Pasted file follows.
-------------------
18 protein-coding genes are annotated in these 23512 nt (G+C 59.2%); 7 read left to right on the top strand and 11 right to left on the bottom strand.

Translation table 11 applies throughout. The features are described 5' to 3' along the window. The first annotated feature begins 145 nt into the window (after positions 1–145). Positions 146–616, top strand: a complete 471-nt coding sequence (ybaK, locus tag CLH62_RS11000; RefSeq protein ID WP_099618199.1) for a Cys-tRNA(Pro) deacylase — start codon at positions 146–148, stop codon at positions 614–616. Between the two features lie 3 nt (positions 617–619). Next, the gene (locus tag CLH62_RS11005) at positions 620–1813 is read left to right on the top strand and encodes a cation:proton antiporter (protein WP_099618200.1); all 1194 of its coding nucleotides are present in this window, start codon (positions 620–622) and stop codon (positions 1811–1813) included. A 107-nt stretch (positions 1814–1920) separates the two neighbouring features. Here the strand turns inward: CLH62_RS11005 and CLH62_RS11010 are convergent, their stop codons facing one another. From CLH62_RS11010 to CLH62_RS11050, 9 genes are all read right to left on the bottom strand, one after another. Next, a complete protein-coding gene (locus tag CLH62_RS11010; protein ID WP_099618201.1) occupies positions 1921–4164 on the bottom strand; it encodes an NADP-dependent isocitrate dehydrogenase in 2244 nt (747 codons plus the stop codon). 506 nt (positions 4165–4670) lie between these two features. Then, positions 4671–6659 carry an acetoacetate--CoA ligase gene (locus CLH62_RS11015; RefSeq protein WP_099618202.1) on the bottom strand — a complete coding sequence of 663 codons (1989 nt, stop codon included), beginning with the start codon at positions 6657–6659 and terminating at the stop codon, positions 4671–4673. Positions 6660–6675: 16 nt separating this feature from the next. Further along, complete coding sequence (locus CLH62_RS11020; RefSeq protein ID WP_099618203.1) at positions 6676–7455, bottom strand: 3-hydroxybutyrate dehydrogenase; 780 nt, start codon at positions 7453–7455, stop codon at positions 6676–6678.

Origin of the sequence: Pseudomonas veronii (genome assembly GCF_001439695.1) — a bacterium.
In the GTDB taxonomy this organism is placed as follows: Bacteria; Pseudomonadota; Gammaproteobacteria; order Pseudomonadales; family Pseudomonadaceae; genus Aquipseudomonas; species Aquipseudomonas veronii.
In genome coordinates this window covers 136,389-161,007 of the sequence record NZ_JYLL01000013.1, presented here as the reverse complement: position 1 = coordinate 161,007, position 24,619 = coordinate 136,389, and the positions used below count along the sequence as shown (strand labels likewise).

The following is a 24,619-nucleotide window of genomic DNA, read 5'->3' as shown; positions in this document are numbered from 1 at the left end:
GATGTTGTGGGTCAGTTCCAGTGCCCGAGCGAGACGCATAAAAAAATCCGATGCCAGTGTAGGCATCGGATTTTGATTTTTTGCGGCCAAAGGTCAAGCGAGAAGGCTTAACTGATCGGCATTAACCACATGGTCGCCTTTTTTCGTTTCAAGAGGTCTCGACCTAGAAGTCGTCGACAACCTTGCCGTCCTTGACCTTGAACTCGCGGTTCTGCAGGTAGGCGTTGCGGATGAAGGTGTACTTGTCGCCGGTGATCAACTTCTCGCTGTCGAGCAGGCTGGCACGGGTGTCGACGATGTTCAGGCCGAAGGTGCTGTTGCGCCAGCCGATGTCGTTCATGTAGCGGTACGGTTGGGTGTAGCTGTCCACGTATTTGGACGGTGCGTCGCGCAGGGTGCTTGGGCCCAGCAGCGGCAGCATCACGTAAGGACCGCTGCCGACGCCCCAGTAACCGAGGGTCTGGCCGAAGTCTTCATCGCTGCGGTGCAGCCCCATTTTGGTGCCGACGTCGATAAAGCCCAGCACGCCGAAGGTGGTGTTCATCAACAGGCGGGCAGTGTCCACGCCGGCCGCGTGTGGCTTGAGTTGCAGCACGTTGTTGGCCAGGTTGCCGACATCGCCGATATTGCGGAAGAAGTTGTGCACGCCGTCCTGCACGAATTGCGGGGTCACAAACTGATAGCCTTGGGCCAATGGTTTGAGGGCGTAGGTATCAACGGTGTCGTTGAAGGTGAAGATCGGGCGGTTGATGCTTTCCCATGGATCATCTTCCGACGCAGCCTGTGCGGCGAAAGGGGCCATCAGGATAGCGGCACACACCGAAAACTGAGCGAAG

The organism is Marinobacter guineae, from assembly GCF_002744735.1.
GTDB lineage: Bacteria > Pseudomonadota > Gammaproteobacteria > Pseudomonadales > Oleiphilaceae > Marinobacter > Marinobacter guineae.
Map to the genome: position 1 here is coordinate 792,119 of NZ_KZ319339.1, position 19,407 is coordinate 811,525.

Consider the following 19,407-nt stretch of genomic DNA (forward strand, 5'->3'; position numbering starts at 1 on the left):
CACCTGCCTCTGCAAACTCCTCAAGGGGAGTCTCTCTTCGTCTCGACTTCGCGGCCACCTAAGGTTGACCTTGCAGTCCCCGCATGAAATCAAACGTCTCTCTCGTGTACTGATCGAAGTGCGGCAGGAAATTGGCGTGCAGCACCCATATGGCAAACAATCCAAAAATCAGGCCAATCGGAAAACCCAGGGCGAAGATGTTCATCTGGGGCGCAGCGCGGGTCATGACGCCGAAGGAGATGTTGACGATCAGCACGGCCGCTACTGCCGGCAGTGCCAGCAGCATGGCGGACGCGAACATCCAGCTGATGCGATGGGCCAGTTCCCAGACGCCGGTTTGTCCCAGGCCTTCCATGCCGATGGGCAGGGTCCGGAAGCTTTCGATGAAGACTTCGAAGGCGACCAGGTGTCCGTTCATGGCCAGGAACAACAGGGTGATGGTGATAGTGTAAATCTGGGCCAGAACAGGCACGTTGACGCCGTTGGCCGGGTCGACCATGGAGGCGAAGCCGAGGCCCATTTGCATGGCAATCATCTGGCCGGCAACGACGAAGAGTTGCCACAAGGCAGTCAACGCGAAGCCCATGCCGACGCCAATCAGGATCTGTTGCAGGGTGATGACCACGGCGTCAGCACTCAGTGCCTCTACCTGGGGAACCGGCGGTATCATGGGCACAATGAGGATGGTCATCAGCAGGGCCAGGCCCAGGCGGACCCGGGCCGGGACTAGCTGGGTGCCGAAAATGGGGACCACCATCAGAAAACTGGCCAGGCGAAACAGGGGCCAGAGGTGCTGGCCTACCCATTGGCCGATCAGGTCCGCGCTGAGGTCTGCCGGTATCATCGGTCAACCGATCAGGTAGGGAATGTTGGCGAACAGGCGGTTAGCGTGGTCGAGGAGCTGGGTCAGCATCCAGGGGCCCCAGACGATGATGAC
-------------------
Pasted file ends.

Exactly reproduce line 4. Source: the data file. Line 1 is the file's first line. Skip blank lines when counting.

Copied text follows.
In the GTDB taxonomy this organism is placed as follows: Bacteria; Pseudomonadota; Gammaproteobacteria; order Pseudomonadales; family Pseudomonadaceae; genus Aquipseudomonas; species Aquipseudomonas veronii.